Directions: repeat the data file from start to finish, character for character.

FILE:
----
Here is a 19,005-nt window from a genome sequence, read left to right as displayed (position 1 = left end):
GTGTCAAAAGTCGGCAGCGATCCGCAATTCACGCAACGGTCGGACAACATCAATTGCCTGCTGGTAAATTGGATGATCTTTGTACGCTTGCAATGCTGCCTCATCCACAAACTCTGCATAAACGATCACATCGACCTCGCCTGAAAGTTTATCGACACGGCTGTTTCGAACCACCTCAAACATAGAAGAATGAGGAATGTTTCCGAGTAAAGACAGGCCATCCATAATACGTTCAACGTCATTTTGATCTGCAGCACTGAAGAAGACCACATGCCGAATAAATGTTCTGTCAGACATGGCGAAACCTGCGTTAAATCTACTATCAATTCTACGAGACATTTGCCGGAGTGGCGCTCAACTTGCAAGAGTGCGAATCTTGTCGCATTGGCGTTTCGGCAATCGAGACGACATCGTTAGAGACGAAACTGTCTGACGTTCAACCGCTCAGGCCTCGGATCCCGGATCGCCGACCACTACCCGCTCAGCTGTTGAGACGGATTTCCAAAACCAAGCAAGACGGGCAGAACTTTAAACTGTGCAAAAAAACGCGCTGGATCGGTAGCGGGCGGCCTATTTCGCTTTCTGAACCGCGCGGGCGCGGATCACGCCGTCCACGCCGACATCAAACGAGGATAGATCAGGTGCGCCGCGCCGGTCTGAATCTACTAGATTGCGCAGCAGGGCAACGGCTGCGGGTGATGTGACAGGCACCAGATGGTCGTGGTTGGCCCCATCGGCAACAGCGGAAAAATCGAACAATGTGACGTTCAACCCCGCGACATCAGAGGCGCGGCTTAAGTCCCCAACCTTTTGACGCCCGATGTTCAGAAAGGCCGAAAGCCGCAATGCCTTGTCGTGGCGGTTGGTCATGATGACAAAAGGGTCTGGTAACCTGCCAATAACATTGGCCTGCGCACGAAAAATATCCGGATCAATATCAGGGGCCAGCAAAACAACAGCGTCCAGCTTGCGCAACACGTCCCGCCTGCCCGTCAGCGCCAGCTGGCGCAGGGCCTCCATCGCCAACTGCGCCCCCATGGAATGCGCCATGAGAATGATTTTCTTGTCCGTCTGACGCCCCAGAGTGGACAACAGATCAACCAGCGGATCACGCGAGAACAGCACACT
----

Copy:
Here is a 19,005-nt window from a genome sequence, read left to right as displayed (position 1 = left end):
GTGTCAAAAGTCGGCAGCGATCCGCAATTCACGCAACGGTCGGACAACATCAATTGCCTGCTGGTAAATTGGATGATCTTTGTACGCTTGCAATGCTGCCTCATCCACAAACTCTGCATAAACGATCACATCGACCTCGCCTGAAAGTTTATCGACACGGCTGTTTCGAACCACCTCAAACATAGAAGAATGAGGAATGTTTCCGAGTAAAGACAGGCCATCCATAATACGTTCAACGTCATTTTGATCTGCAGCACTGAAGAAGACCACATGCCGAATAAATGTTCTGTCAGACATGGCGAAACCTGCGTTAAATCTACTATCAATTCTACGAGACATTTGCCGGAGTGGCGCTCAACTTGCAAGAGTGCGAATCTTGTCGCATTGGCGTTTCGGCAATCGAGACGACATCGTTAGAGACGAAACTGTCTGACGTTCAACCGCTCAGGCCTCGGATCCCGGATCGCCGACCACTACCCGCTCAGCTGTTGAGACGGATTTCCAAAACCAAGCAAGACGGGCAGAACTTTAAACTGTGCAAAAAAACGCGCTGGATCGGTAGCGGGCGGCCTATTTCGCTTTCTGAACCGCGCGGGCGCGGATCACGCCGTCCACGCCGACATCAAACGAGGATAGATCAGGTGCGCCGCGCCGGTCTGAATCTACTAGATTGCGCAGCAGGGCAACGGCTGCGGGTGATGTGACAGGCACCAGATGGTCGTGGTTGGCCCCATCGGCAACAGCGGAAAAATCGAACAATGTGACGTTCAACCCCGCGACATCAGAGGCGCGGCTTAAGTCCCCAACCTTTTGACGCCCGATGTTCAGAAAGGCCGAAAGCCGCAATGCCTTGTCGTGGCGGTTGGTCATGATGACAAAAGGGTCTGGTAACCTGCCAATAACATTGGCCTGCGCACGAAAAATATCCGGATCAATATCAGGGGCCAGCAAAACAACAGCGTCCAGCTTGCGCAACACGTCCCGCCTGCCCGTCAGCGCCAGCTGGCGCAGGGCCTCCATCGCCAACTGCGCCCCCATGGAATGCGCCATGAGAATGATTTTCTTGTCCGTCTGACGCCCCAGAGTGGACAACAGATCAACCAGCGGATCACGCGAGAACAGCACACT